The success of the Superfortress made the parallel heavy bomber development by Convair superfluous. The first XB-32 had the same engines and pressurization of the B-29, with the high wing and twin tails of its B-24 ancestors. Issac B. Laddon designed a smaller wing area using the Davis airfoil and Fowler flaps, a circular fuselage, and dual main and nose wheels on the retractable tricycle gear.
Prototypes were ordered September 6, 1940, and 13 YB-32s were added on June 30, 1941. The first XB-32 was flown on September 7, 1942, two weeks ahead of the B-29, by Russell Rogers at San Diego. Powered by R-3350-13 Duplex Cyclones with Hamilton three-blade propellers and dual turbosuperchargers, it had extensive test instrumentation and no armament. While that plane crashed when taking off on May 10, 1943, the second XB-32 flew July 2, 1943, and after 30 flights went to Muroc (now Edwards) for acceptance tests in February 1944.
Range was calculated as 5,030 miles with a one-ton bomb load, which could be increased to ten tons if fuel load was cut down. Since no fighter escort could go so far, remarkably heavy protection was planned, including 1,221 pounds of armor for the crew, with 14 .50-caliber and two 20-mm guns in remote-control stations.
The “cannons” and a pair of fifties were installed in the rear of each outboard engine nacelle, and could be swung out to 70 degrees outboard and aimed 16 degrees up and 30 degrees down. Four guns placed in a retractable top turret behind the wing covered the upper hemisphere, while four more were in a retractable bottom turret underneath.
All this firepower would be concentrated on planes attacking from the rear by the tail gunner’s computer sight. Most unusual was the installation of two .50-caliber guns on the leading edge of the wings; one outboard of each side’s propeller disks! Each could be aimed up or down 13 degrees, or swung 60 degrees sideward to cover the forward area blocked from the main turrets by propeller disks.
A fire-control officer sat under a scanner dome behind the flight deck, with top and bottom periscope sights. His computer was linked to the tail gunner’s, and a third gunner behind the bottom turret had a periscopic sight. But by October 17, 1942, Convair engineers raised doubts about the Sperry company’s success in perfecting an accurate fire control system and favored a single vertical tail for the production version.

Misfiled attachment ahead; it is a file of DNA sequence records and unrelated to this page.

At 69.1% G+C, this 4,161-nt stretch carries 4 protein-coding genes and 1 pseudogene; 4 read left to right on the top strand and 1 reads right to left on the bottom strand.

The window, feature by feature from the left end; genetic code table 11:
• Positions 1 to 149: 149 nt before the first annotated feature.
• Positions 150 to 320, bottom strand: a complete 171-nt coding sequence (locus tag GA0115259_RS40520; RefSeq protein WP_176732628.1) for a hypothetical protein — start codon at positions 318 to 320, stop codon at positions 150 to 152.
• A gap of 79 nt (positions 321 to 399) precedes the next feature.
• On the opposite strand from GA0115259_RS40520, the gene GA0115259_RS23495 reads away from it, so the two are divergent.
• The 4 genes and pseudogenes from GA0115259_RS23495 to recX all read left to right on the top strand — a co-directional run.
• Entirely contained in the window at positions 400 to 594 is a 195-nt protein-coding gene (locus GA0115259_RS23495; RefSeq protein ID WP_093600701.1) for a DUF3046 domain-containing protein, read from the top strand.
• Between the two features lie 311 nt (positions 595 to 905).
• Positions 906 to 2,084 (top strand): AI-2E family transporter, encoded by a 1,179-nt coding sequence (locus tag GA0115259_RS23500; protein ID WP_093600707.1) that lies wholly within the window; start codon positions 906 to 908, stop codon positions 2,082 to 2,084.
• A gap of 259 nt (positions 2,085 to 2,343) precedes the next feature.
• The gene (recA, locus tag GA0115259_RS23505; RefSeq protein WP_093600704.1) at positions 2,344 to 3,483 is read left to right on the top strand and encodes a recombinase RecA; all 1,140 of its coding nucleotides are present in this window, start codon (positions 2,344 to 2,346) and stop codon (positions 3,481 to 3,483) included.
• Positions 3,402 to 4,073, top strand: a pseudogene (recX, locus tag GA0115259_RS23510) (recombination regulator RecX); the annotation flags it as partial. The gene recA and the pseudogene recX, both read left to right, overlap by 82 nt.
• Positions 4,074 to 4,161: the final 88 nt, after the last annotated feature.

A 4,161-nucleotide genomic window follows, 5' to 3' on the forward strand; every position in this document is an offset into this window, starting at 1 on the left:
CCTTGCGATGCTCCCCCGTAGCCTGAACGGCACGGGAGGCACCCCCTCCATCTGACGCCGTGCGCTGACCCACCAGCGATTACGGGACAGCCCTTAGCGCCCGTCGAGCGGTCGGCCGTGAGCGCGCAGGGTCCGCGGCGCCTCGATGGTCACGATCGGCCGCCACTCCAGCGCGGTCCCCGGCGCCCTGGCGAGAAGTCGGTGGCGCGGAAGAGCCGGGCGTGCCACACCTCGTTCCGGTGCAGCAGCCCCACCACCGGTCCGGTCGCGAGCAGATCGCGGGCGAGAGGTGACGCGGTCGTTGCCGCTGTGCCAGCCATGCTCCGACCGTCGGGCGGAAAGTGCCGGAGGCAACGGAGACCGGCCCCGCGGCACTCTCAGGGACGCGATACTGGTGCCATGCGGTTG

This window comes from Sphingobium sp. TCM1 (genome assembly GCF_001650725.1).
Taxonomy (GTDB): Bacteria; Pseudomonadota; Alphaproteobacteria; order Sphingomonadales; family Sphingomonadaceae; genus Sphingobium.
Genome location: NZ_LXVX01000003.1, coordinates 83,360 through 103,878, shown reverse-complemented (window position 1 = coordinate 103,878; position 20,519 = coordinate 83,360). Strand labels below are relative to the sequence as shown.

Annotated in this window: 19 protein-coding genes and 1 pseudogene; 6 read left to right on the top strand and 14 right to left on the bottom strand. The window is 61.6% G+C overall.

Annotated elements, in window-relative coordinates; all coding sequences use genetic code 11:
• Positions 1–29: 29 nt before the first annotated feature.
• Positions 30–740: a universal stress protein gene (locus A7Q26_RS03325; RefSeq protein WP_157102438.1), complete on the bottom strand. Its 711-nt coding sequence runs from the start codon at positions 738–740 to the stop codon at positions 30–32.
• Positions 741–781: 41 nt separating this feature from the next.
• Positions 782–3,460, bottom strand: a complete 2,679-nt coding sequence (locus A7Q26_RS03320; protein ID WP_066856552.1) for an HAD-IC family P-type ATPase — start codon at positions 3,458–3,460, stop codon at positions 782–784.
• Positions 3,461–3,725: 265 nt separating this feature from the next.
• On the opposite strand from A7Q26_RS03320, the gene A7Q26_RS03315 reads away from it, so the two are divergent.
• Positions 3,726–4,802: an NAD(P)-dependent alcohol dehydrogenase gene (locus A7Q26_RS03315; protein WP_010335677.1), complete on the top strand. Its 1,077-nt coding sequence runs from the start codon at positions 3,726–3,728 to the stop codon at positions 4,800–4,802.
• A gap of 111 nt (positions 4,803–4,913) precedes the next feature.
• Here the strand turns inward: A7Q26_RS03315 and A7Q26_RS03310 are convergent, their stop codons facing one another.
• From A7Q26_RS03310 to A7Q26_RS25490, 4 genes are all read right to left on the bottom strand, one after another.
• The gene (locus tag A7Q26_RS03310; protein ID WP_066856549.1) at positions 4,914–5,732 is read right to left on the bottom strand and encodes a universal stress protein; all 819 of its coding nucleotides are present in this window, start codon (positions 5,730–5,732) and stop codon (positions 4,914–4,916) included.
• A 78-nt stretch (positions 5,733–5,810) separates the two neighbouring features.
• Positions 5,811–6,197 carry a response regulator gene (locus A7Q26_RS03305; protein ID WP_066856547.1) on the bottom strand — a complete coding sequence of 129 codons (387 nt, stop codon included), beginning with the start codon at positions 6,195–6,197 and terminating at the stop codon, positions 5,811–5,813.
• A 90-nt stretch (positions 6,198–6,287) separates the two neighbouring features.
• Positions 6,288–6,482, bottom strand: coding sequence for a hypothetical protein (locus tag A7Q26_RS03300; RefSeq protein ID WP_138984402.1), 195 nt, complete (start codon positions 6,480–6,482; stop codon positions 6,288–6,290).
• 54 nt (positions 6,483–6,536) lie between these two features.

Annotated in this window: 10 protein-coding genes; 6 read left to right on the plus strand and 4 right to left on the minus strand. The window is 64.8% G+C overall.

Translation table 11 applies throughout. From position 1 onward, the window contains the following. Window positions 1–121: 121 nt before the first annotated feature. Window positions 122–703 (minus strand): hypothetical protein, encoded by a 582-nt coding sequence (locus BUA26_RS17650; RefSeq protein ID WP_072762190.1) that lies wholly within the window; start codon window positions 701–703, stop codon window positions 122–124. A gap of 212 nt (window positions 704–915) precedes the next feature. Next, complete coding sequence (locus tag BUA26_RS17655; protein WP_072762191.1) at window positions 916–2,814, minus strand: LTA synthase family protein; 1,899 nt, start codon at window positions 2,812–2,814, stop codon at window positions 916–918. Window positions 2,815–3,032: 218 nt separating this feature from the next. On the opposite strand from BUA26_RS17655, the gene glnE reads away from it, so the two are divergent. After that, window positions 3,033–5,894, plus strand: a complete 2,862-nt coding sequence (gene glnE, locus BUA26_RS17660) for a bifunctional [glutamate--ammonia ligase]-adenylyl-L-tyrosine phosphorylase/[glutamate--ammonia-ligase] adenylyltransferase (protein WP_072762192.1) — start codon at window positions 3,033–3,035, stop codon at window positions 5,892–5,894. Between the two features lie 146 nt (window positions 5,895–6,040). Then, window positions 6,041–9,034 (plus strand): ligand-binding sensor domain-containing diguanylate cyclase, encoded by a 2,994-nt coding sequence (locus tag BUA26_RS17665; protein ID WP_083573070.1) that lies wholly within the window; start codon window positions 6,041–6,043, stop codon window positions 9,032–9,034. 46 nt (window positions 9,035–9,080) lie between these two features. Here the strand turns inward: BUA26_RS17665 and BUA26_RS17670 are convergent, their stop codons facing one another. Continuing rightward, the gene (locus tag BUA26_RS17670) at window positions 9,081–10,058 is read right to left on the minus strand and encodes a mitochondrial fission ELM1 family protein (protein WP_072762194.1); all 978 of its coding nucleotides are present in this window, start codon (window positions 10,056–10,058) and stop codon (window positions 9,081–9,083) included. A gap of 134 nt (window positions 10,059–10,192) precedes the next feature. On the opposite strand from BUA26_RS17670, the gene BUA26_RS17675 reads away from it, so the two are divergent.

On March 17, 1943, a contract was approved for 300 B-32 bombers to be delivered at Fort Worth, instead of the busier San Diego factory, from September 1943 to October 1944. But drastic changes made in the production design put back that schedule a year. These changes included elimination of the pressurized fuselage and remote control turrets in favor of conventional manned turrets, and cancellation of the YB-32 version.
The tall single tail was introduced on the third XB-32, first flown by Beryl Erickson with twin fins on September 17, 1943, and then with a single fin from the Boeing B-29 on January 6, 1944. Convair engineers then designed their own taller fin for that prototype. By June 1944, contract changes called for 1,213 production ships, including 500 to be built in San Diego, instead of Fort Worth.
The first production B-32-1-CF Dominator was flown August 5, 1944 at Fort Worth by Beryl Erickson. Powered by R-3350-23A Duplex Cyclones with Curtiss 16-foot, 8-inch, four-blade propellers, a B-32 could hold forty 500, or twelve 1,000, or eight 2,000, or four 4,000-pound bombs in the double bay. Ten .50-caliber guns with 5,450 rounds were paired in power-operated turrets: two Martin turrets on top, Sperry ball turrets in the nose and in the tail, and another as a retractable belly turret. Armor protection was limited to turrets and 520 pounds on engine nacelles.